PM: Israel wants free democracy in Middle East

Israeli official: World looks at Egypt and hopes for eastern Europe in 1989; Israel fears it will turn into Iran in 1979.

Netanyahu at Carmel memorial ceremony 311 (photo credit: GPO / Avi Ohyahon)
Netanyahu at Carmel memorial ceremony 311
(photo credit: GPO / Avi Ohyahon)
A day after warning that the dramatic events in Egypt could usher in a radical Islamic government inimical to peace, Prime Minister Binyamin Netanyahu clarified Tuesday that Israel stood firmly behind democratic values, but simply did not want to see them used by those who would then trample them.
The Prime Minister's Office issued a statement Tuesday saying that Netanyahu, in private conversations, said that Israel is a democratic nation that encourages the advancement of freedom and democratic values in the Middle East.
"The advancement of these values will help peace," Netanyahu was quoted as saying.  "However, if this will make it possible for extreme forces to take advantage of democratic processes to rise to power and promote anti democratic goals – as happened in Iran and elsewhere – then the results will harm both peace and democracy."
Netanyahu reiterated that Israel's supreme interest regarding Egypt was to preserve the peace agreement.  He called on the international community to demand of any Egyptian government that the peace agreement with Israel be honored.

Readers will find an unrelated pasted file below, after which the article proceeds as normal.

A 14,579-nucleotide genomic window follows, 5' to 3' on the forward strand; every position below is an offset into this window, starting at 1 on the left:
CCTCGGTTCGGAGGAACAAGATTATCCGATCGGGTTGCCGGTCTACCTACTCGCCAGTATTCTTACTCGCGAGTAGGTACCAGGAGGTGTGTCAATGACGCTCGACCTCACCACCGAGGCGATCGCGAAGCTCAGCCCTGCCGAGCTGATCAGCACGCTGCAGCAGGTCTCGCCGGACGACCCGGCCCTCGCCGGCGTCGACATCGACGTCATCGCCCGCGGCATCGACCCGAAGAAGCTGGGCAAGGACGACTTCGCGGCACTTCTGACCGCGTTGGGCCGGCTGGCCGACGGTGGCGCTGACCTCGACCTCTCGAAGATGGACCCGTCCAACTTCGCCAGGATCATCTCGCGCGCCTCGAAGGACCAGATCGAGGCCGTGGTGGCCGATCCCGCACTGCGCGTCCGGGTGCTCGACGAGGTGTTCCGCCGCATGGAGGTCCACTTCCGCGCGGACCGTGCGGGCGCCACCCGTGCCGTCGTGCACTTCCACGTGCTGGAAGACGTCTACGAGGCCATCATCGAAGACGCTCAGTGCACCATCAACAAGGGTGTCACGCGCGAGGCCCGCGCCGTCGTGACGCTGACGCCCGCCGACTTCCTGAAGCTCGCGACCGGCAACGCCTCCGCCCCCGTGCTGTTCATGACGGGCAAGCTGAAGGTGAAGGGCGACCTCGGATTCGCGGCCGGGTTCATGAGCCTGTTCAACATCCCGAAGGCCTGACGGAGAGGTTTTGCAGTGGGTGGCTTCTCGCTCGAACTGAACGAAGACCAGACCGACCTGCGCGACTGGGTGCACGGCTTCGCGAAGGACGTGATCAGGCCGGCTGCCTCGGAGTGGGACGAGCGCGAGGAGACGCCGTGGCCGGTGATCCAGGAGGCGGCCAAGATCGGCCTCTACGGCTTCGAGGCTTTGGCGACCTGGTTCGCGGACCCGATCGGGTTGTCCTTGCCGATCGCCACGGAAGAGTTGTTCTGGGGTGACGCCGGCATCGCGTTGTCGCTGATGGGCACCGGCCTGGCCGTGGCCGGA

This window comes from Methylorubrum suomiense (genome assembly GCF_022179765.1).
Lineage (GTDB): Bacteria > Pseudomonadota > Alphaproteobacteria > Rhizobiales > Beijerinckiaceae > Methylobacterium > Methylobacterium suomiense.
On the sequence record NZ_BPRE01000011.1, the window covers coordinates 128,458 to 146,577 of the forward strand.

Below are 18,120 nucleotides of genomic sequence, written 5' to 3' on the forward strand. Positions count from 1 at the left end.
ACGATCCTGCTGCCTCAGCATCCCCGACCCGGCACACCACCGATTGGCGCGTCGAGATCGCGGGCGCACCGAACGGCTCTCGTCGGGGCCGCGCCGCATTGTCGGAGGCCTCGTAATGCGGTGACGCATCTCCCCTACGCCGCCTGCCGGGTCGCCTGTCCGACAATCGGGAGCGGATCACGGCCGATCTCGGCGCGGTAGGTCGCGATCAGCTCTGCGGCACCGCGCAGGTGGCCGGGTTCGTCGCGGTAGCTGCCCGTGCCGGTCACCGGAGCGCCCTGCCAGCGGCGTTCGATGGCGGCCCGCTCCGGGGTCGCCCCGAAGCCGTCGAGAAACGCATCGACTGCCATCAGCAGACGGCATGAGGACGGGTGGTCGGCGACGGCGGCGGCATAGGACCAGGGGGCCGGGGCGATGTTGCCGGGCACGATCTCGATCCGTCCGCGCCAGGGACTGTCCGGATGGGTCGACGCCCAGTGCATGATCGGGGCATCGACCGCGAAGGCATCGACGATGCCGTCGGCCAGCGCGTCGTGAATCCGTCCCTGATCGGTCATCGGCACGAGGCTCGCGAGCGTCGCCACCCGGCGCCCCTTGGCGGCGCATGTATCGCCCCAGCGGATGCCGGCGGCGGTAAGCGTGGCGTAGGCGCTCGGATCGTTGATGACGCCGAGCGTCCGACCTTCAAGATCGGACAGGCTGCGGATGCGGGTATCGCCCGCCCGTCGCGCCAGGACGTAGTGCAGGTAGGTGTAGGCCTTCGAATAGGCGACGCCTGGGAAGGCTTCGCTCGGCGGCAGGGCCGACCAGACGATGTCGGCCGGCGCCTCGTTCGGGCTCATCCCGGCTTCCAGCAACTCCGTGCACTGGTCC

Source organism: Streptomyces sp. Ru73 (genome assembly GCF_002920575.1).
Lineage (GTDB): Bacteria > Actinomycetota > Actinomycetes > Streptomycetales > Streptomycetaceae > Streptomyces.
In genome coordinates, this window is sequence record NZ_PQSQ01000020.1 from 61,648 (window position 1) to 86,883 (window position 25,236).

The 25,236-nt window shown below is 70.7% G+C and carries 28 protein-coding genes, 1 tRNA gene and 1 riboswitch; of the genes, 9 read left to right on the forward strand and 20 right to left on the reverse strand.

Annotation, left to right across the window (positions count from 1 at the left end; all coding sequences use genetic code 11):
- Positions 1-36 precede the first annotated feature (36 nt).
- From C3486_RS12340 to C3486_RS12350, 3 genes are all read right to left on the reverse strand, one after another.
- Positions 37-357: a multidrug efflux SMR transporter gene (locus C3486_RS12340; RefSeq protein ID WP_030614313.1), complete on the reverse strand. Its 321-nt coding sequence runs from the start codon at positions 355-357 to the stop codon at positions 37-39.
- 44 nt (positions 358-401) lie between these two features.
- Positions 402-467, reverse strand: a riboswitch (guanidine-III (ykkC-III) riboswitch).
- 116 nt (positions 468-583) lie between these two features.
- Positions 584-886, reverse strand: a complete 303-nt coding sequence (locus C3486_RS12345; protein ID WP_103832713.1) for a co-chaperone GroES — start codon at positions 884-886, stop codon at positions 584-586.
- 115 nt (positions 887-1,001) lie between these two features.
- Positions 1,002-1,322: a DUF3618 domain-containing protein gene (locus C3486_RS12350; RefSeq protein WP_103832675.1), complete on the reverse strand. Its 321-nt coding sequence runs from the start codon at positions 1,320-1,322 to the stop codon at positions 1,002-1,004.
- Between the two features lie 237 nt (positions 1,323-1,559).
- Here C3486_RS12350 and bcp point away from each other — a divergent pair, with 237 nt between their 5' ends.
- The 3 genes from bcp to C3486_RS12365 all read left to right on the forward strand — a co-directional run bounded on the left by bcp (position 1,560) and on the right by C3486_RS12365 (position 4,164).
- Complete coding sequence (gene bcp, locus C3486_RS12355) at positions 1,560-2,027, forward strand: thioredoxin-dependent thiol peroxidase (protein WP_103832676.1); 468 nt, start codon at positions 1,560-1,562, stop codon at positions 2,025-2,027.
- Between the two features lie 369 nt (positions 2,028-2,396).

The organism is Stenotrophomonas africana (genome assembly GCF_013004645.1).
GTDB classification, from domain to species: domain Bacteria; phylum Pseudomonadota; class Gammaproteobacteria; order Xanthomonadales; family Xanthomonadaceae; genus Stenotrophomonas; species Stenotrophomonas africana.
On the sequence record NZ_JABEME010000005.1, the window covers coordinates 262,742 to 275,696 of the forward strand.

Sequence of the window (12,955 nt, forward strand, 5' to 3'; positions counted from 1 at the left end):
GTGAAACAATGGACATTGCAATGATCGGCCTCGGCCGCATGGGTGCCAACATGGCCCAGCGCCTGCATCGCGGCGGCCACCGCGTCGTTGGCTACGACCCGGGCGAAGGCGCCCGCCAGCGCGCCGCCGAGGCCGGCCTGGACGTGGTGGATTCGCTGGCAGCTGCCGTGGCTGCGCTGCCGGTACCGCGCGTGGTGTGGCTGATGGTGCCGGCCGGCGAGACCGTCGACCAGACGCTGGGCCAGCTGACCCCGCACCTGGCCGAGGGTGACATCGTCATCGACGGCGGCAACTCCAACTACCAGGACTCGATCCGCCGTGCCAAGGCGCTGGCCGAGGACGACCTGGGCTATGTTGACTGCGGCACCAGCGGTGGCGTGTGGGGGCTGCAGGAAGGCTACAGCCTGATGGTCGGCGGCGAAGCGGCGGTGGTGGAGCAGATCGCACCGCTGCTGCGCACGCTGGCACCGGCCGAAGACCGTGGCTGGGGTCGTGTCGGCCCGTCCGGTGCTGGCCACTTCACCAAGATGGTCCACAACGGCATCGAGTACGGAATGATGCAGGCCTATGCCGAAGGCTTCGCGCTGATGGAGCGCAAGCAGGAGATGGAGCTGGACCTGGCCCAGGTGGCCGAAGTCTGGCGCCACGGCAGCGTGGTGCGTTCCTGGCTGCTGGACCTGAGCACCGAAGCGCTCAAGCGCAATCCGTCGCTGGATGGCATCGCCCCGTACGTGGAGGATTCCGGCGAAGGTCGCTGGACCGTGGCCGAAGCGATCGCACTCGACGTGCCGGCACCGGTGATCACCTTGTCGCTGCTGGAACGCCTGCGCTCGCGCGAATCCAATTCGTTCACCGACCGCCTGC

One government official said that while much of the world was looking at the occurrences in Egypt and thinking of the fall of the Iron Curtain in 1989, Israeli officials were looking at the events and seeing the rise of Ayatollah Khomeini in 1979.
Vice Premier and Regional Development Minister Silvan Shalom, breaking a cabinet policy of silence on Egypt, said during a tour of Kiryat Bialik that it was forbidden to leave the Middle East to Iranian control.
Efforts must be made, he said, to channel the uprisings in the Middle East into closer ties with the West.
"The main struggle today is between the West and Iran," he said, adding g that the Middle East was a region of critical importance to the world, and that its control by Iranian President Mahmoud Ahmadinejad was a real prospect and danger that would "change the entire world."
Netanyahu held hours of consultations with the country's intelligence agencies on Tuesday, in meetings arranged prior to the dramatic events in Cairo to hear their annual intelligence assessments, but which – because of the events – focused on the situation in Egypt.